1. Writing is a far more complicated business than it appears. Starting out, we don’t know what we don’t know, so it’s sadly easy to fall into holes like the gullible, innocent women you describe. It’s so good to have groups like Sisters in Crime and the public talks you give, opportunities for fledglings to mix with experienced writers and learn. You were the first novelist I ever met, years ago at Beatley Library in Alexandria, when I had just started writing my book. I barely knew what to ask.

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  2. I had a similar experience with a woman who approached me as I walked into a venue where I was about to do a talk. She was full of questions about how I’d gotten published and proceeded to tell me about how she’d handed over her entire life savings (literally) to not one but TWO different scam publishers who’d promised her she’d make a million dollars on her memoir about her husband’s illness. She asked me how much I’d paid to get my books published. I’ll never forget the look of shock when I told her I hadn’t paid a cent. They’d paid ME. By the time I explained how the business of publishing works, she’d paled and looked ill. It never occurred to her to research once the first “publisher” to whom she’d submitted had enthusiastically accepted her manuscript.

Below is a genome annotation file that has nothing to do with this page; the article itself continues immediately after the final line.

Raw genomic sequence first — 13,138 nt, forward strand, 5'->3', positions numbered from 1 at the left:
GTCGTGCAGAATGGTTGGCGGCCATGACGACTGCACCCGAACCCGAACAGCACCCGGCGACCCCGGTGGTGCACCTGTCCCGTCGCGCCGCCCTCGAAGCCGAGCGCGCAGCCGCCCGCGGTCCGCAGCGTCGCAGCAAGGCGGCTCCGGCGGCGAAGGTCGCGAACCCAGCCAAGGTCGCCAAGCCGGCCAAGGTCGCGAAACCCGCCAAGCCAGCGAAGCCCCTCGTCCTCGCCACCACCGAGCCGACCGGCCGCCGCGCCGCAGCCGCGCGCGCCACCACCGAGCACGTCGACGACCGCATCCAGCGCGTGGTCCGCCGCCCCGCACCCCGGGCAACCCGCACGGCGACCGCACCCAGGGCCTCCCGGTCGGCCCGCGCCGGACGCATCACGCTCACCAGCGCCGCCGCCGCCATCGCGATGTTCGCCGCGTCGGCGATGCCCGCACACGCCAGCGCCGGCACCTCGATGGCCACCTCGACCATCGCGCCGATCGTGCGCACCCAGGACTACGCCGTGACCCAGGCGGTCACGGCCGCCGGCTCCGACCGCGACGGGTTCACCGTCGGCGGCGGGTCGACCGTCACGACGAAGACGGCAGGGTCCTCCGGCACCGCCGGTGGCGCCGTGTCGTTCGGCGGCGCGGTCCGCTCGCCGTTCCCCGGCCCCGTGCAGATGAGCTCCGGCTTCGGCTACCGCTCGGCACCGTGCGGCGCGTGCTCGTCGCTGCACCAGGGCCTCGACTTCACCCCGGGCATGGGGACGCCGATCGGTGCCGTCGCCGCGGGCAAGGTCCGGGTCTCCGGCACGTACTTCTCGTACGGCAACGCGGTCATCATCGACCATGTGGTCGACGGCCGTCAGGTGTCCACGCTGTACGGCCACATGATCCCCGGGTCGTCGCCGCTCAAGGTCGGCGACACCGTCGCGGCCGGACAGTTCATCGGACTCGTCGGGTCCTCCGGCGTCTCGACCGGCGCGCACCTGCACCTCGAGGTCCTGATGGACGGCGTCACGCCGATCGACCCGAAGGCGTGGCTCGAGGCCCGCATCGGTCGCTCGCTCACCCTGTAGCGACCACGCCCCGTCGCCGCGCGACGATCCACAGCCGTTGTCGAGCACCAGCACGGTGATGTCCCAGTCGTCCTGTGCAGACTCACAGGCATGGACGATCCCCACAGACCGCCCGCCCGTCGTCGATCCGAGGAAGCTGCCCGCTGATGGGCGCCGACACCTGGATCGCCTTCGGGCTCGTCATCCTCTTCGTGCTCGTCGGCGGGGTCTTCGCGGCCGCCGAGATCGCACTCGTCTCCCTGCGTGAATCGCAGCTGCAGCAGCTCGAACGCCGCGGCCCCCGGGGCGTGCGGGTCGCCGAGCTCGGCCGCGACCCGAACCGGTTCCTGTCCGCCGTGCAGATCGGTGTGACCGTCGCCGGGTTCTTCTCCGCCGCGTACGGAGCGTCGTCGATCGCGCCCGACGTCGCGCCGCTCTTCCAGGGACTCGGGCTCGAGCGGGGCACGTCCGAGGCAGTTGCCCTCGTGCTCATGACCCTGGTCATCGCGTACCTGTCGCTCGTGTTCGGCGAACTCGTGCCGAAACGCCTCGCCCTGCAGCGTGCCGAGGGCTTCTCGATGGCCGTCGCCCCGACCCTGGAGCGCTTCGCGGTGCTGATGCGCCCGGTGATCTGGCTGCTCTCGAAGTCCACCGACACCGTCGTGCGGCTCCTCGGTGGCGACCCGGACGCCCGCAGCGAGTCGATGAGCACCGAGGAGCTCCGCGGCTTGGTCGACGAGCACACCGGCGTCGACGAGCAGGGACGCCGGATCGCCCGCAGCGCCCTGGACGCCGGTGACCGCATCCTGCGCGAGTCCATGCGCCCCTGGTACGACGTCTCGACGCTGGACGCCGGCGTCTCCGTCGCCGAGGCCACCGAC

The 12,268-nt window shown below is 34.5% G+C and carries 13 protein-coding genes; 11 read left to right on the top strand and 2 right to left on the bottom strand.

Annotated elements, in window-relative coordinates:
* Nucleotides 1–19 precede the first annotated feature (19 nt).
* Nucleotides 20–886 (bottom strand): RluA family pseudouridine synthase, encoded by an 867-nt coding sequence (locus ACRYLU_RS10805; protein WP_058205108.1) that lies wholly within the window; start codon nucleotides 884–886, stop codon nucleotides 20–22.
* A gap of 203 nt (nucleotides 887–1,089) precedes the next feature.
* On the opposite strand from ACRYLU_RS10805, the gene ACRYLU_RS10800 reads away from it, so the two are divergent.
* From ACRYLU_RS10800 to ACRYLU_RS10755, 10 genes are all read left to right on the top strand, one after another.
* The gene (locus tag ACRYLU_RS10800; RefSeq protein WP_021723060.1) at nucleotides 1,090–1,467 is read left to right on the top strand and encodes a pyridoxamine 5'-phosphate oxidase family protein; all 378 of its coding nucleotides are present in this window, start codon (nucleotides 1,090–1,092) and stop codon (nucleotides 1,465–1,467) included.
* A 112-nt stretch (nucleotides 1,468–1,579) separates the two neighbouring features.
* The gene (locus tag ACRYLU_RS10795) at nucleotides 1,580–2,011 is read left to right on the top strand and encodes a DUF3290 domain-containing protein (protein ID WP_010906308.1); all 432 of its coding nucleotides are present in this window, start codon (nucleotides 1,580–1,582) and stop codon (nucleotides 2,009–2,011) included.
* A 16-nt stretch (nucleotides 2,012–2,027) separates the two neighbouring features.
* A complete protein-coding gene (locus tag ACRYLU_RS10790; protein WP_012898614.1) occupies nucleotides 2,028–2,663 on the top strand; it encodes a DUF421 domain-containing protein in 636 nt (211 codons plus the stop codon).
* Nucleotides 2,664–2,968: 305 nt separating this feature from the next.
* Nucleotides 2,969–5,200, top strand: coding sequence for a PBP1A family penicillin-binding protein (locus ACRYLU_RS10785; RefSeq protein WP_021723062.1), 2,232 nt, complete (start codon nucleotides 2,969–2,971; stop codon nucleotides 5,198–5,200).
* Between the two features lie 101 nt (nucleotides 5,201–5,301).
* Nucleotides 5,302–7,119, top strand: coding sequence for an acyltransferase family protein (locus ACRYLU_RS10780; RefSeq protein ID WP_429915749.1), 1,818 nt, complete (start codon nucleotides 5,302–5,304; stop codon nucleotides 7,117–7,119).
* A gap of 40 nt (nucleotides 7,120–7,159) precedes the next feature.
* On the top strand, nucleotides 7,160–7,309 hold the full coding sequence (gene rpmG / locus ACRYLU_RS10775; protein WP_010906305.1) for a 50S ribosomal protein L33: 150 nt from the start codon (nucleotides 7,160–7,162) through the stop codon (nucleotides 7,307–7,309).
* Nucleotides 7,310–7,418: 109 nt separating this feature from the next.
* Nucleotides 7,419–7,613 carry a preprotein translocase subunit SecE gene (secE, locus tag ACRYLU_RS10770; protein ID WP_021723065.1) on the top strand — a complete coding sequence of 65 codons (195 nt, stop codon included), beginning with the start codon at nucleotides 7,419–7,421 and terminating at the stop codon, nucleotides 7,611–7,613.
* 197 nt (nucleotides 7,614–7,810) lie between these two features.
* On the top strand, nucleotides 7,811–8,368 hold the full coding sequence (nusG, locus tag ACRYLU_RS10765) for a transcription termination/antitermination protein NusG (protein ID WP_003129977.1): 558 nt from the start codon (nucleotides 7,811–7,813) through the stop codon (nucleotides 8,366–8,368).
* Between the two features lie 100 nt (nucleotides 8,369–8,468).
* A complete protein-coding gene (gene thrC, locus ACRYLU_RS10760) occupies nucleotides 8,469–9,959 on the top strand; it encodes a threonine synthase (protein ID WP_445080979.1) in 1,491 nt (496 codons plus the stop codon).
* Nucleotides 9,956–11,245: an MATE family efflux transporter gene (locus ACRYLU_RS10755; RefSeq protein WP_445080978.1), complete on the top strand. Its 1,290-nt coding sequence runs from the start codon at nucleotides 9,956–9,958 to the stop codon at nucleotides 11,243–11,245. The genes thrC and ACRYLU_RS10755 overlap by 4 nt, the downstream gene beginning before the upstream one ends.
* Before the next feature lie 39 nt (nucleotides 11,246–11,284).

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  3. Great advice! And Sherry, I can’t believe you still have those rejection letters. Mine are long gone!

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  4. I consider myself on the impatient side. However, hubby is the most patient person I know. After over 36 years, I think he’s rubbing off on me or age is playing a factor because I’m much more patient now than I was years ago.
    2clowns at arkansas dot net

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  5. Great story, Sherry. I had a similar experience as Annette. I was somewhere, I forget where, and a woman asked me how much I’d paid to have my books published. “Nothing,” I said. She blinked and ask how much I’d sold. I had to admit I wasn’t a bestseller by any stretch of the imagination, but this was only the first book. “It takes time,” I said.”Very few authors have a JK Rowling level of success with their first book.”